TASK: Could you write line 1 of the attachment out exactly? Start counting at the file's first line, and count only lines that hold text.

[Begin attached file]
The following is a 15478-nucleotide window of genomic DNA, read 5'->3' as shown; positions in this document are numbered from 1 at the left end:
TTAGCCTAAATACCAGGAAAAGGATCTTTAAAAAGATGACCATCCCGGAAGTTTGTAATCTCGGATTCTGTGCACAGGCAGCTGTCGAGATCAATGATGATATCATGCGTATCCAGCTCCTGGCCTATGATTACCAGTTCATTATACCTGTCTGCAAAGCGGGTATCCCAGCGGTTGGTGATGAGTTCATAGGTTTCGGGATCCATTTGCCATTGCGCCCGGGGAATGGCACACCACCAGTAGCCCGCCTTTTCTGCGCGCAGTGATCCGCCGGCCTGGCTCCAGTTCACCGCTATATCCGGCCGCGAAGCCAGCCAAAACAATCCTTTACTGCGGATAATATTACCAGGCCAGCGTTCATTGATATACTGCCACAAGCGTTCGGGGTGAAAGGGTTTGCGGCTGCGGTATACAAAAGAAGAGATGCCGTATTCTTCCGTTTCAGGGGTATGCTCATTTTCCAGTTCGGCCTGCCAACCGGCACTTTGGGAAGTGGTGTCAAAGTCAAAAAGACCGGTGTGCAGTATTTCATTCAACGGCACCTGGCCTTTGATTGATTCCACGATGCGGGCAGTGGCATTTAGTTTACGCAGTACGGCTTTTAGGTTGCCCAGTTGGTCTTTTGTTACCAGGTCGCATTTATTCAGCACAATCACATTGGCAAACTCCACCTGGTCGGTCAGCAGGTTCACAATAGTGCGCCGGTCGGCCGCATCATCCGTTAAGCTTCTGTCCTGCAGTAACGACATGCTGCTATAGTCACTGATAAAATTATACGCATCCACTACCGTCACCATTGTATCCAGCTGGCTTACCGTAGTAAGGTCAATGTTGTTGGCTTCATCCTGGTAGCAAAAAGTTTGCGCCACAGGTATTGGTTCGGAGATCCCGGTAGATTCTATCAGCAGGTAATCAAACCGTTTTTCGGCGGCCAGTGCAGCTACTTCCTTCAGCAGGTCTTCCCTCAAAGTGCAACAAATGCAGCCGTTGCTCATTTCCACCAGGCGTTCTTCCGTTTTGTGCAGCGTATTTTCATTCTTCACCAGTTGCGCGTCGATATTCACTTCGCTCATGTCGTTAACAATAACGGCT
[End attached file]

The following is a 15478-nucleotide window of genomic DNA, read 5'->3' as shown; positions in this document are numbered from 1 at the left end: